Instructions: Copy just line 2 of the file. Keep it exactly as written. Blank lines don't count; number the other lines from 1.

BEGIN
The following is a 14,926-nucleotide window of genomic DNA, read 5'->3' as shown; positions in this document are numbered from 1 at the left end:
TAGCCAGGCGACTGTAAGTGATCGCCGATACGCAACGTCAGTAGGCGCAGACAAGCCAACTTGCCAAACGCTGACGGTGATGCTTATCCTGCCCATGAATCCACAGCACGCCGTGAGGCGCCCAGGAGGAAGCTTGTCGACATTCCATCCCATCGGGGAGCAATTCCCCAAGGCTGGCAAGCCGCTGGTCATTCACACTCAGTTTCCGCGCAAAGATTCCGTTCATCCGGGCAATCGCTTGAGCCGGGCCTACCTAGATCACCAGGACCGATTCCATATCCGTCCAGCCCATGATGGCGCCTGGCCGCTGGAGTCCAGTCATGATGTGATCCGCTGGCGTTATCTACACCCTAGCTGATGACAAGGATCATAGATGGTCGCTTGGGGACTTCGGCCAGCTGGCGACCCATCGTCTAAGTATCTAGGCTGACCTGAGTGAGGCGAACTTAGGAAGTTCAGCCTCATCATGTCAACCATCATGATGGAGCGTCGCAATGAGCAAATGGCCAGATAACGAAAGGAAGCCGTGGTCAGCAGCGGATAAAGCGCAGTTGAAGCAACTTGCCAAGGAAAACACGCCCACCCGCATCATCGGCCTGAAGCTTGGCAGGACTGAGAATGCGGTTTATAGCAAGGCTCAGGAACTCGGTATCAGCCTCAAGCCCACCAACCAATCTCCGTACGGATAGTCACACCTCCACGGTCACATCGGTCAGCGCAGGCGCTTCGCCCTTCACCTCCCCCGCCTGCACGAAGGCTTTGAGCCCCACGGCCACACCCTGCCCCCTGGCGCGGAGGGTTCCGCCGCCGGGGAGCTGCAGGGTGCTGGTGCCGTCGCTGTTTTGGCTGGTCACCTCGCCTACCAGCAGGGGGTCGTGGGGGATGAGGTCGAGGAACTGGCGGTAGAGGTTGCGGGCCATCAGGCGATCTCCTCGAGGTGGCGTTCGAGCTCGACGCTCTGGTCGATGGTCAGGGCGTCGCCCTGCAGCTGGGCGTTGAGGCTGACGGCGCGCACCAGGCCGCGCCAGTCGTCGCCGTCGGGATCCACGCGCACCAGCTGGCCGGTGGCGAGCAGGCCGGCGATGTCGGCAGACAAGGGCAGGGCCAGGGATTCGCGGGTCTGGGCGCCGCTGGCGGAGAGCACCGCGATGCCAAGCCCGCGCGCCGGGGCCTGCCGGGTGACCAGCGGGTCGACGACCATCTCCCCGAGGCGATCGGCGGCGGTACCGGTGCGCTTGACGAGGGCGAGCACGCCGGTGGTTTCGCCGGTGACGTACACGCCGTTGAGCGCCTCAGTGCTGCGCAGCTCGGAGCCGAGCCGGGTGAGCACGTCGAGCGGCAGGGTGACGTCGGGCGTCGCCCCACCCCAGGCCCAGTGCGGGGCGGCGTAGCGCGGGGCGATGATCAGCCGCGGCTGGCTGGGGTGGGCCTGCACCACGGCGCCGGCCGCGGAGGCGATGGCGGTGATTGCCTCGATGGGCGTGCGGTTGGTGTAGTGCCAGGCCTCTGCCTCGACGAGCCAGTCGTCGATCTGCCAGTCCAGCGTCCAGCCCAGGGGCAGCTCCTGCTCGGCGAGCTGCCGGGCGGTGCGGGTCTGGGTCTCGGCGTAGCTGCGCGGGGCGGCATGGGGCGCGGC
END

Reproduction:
TAGCCAGGCGACTGTAAGTGATCGCCGATACGCAACGTCAGTAGGCGCAGACAAGCCAACTTGCCAAACGCTGACGGTGATGCTTATCCTGCCCATGAATCCACAGCACGCCGTGAGGCGCCCAGGAGGAAGCTTGTCGACATTCCATCCCATCGGGGAGCAATTCCCCAAGGCTGGCAAGCCGCTGGTCATTCACACTCAGTTTCCGCGCAAAGATTCCGTTCATCCGGGCAATCGCTTGAGCCGGGCCTACCTAGATCACCAGGACCGATTCCATATCCGTCCAGCCCATGATGGCGCCTGGCCGCTGGAGTCCAGTCATGATGTGATCCGCTGGCGTTATCTACACCCTAGCTGATGACAAGGATCATAGATGGTCGCTTGGGGACTTCGGCCAGCTGGCGACCCATCGTCTAAGTATCTAGGCTGACCTGAGTGAGGCGAACTTAGGAAGTTCAGCCTCATCATGTCAACCATCATGATGGAGCGTCGCAATGAGCAAATGGCCAGATAACGAAAGGAAGCCGTGGTCAGCAGCGGATAAAGCGCAGTTGAAGCAACTTGCCAAGGAAAACACGCCCACCCGCATCATCGGCCTGAAGCTTGGCAGGACTGAGAATGCGGTTTATAGCAAGGCTCAGGAACTCGGTATCAGCCTCAAGCCCACCAACCAATCTCCGTACGGATAGTCACACCTCCACGGTCACATCGGTCAGCGCAGGCGCTTCGCCCTTCACCTCCCCCGCCTGCACGAAGGCTTTGAGCCCCACGGCCACACCCTGCCCCCTGGCGCGGAGGGTTCCGCCGCCGGGGAGCTGCAGGGTGCTGGTGCCGTCGCTGTTTTGGCTGGTCACCTCGCCTACCAGCAGGGGGTCGTGGGGGATGAGGTCGAGGAACTGGCGGTAGAGGTTGCGGGCCATCAGGCGATCTCCTCGAGGTGGCGTTCGAGCTCGACGCTCTGGTCGATGGTCAGGGCGTCGCCCTGCAGCTGGGCGTTGAGGCTGACGGCGCGCACCAGGCCGCGCCAGTCGTCGCCGTCGGGATCCACGCGCACCAGCTGGCCGGTGGCGAGCAGGCCGGCGATGTCGGCAGACAAGGGCAGGGCCAGGGATTCGCGGGTCTGGGCGCCGCTGGCGGAGAGCACCGCGATGCCAAGCCCGCGCGCCGGGGCCTGCCGGGTGACCAGCGGGTCGACGACCATCTCCCCGAGGCGATCGGCGGCGGTACCGGTGCGCTTGACGAGGGCGAGCACGCCGGTGGTTTCGCCGGTGACGTACACGCCGTTGAGCGCCTCAGTGCTGCGCAGCTCGGAGCCGAGCCGGGTGAGCACGTCGAGCGGCAGGGTGACGTCGGGCGTCGCCCCACCCCAGGCCCAGTGCGGGGCGGCGTAGCGCGGGGCGATGATCAGCCGCGGCTGGCTGGGGTGGGCCTGCACCACGGCGCCGGCCGCGGAGGCGATGGCGGTGATTGCCTCGATGGGCGTGCGGTTGGTGTAGTGCCAGGCCTCTGCCTCGACGAGCCAGTCGTCGATCTGCCAGTCCAGCGTCCAGCCCAGGGGCAGCTCCTGCTCGGCGAGCTGCCGGGCGGTGCGGGTCTGGGTCTCGGCGTAGCTGCGCGGGGCGGCATGGGGCGCGGC